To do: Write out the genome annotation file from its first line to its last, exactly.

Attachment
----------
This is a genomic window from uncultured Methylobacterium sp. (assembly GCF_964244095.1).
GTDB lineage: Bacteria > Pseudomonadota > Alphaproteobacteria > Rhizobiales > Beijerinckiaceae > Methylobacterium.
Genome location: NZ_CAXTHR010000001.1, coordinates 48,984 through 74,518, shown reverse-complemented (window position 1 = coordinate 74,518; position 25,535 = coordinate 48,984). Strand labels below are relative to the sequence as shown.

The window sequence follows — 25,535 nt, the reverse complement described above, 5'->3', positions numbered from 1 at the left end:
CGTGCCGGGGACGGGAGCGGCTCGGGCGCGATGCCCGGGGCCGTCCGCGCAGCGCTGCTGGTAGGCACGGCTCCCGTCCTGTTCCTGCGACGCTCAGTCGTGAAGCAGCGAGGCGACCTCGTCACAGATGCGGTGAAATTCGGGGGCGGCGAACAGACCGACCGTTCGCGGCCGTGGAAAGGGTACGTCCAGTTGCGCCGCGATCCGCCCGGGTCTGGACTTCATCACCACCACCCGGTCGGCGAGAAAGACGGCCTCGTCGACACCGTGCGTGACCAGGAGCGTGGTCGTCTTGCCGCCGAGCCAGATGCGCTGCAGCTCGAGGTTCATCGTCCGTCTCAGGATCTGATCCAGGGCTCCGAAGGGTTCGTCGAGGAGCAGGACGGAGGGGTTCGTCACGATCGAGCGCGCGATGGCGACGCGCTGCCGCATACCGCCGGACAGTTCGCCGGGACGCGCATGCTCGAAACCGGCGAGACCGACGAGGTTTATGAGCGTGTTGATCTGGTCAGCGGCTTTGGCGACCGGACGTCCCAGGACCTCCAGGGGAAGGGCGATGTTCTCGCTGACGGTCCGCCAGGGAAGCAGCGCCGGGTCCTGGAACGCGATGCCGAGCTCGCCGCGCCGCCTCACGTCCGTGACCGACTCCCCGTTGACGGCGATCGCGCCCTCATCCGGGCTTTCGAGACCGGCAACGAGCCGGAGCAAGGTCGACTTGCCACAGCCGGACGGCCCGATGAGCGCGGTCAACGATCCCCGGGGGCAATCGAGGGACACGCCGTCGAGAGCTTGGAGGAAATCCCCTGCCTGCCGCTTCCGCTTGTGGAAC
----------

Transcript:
This is a genomic window from uncultured Methylobacterium sp. (assembly GCF_964244095.1).
GTDB lineage: Bacteria > Pseudomonadota > Alphaproteobacteria > Rhizobiales > Beijerinckiaceae > Methylobacterium.
Genome location: NZ_CAXTHR010000001.1, coordinates 48,984 through 74,518, shown reverse-complemented (window position 1 = coordinate 74,518; position 25,535 = coordinate 48,984). Strand labels below are relative to the sequence as shown.

The window sequence follows — 25,535 nt, the reverse complement described above, 5'->3', positions numbered from 1 at the left end:
CGTGCCGGGGACGGGAGCGGCTCGGGCGCGATGCCCGGGGCCGTCCGCGCAGCGCTGCTGGTAGGCACGGCTCCCGTCCTGTTCCTGCGACGCTCAGTCGTGAAGCAGCGAGGCGACCTCGTCACAGATGCGGTGAAATTCGGGGGCGGCGAACAGACCGACCGTTCGCGGCCGTGGAAAGGGTACGTCCAGTTGCGCCGCGATCCGCCCGGGTCTGGACTTCATCACCACCACCCGGTCGGCGAGAAAGACGGCCTCGTCGACACCGTGCGTGACCAGGAGCGTGGTCGTCTTGCCGCCGAGCCAGATGCGCTGCAGCTCGAGGTTCATCGTCCGTCTCAGGATCTGATCCAGGGCTCCGAAGGGTTCGTCGAGGAGCAGGACGGAGGGGTTCGTCACGATCGAGCGCGCGATGGCGACGCGCTGCCGCATACCGCCGGACAGTTCGCCGGGACGCGCATGCTCGAAACCGGCGAGACCGACGAGGTTTATGAGCGTGTTGATCTGGTCAGCGGCTTTGGCGACCGGACGTCCCAGGACCTCCAGGGGAAGGGCGATGTTCTCGCTGACGGTCCGCCAGGGAAGCAGCGCCGGGTCCTGGAACGCGATGCCGAGCTCGCCGCGCCGCCTCACGTCCGTGACCGACTCCCCGTTGACGGCGATCGCGCCCTCATCCGGGCTTTCGAGACCGGCAACGAGCCGGAGCAAGGTCGACTTGCCACAGCCGGACGGCCCGATGAGCGCGGTCAACGATCCCCGGGGGCAATCGAGGGACACGCCGTCGAGAGCTTGGAGGAAATCCCCTGCCTGCCGCTTCCGCTTGTGGAAC